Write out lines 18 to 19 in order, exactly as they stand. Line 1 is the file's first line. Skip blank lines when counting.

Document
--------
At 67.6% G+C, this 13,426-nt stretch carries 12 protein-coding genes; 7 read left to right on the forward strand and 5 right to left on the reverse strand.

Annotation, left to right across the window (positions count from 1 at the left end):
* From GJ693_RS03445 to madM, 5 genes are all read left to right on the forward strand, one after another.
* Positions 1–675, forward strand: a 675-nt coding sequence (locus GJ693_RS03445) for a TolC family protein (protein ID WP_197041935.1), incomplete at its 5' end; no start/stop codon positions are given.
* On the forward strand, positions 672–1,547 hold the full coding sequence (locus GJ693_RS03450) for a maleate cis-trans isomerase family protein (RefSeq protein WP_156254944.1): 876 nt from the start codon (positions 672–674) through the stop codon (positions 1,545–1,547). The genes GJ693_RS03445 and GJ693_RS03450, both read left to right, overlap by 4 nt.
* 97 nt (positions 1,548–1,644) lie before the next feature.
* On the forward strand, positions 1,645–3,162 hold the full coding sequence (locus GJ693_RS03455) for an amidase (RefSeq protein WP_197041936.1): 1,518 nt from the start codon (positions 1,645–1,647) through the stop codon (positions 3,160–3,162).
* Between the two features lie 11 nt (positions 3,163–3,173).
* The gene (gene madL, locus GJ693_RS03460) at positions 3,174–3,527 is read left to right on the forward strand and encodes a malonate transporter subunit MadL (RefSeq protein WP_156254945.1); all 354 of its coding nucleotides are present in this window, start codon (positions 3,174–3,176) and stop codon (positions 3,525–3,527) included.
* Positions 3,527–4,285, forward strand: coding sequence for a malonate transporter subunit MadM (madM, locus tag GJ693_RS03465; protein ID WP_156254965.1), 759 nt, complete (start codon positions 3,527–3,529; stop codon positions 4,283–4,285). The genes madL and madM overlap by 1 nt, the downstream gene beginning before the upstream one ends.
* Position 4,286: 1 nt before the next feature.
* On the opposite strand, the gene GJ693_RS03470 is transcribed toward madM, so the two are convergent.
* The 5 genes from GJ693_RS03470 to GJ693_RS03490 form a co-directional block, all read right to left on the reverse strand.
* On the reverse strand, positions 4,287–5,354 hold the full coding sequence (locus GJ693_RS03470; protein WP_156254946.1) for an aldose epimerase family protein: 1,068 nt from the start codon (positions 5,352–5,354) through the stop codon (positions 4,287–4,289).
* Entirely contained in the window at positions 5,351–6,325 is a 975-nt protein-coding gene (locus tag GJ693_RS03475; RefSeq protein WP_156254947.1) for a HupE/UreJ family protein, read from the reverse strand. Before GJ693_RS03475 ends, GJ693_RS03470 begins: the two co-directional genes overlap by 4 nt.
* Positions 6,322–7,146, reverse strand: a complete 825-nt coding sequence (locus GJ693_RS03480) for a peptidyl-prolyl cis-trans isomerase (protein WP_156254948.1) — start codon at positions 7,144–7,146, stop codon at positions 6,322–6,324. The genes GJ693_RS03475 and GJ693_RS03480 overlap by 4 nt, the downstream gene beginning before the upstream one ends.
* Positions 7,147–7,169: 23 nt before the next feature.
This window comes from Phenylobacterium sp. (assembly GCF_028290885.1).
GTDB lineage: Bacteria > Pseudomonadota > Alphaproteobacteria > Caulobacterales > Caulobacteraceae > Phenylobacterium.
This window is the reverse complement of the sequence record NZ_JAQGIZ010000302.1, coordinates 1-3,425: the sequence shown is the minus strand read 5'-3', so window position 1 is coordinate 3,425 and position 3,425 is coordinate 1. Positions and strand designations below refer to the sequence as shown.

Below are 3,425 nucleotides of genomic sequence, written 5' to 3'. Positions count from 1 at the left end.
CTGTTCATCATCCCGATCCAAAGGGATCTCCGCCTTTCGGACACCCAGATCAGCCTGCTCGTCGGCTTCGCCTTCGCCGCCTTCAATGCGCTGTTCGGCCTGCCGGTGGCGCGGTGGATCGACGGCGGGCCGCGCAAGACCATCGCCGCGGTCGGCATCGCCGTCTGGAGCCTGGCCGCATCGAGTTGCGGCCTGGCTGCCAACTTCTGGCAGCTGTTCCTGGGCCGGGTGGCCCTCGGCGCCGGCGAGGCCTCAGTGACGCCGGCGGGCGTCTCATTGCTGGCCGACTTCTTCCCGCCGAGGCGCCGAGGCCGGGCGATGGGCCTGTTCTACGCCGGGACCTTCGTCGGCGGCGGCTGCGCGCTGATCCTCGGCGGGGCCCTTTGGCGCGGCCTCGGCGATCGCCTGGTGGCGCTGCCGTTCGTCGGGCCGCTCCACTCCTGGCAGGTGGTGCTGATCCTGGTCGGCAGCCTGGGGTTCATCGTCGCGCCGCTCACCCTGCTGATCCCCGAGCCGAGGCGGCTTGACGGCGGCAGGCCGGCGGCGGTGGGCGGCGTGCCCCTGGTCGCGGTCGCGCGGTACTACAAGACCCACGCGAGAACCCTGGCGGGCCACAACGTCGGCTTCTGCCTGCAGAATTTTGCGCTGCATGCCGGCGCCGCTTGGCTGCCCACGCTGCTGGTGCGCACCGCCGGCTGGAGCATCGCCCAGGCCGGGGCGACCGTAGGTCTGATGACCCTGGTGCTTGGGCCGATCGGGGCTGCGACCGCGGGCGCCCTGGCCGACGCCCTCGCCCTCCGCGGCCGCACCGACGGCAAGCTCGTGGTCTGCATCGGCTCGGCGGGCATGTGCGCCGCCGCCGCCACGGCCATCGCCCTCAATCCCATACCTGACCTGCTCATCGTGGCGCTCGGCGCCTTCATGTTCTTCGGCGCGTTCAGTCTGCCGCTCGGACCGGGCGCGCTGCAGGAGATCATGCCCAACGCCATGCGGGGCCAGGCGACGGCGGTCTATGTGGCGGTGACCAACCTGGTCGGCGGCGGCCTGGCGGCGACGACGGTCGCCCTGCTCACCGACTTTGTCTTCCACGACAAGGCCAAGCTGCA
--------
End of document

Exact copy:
This window comes from Phenylobacterium sp. (assembly GCF_028290885.1).
GTDB lineage: Bacteria > Pseudomonadota > Alphaproteobacteria > Caulobacterales > Caulobacteraceae > Phenylobacterium.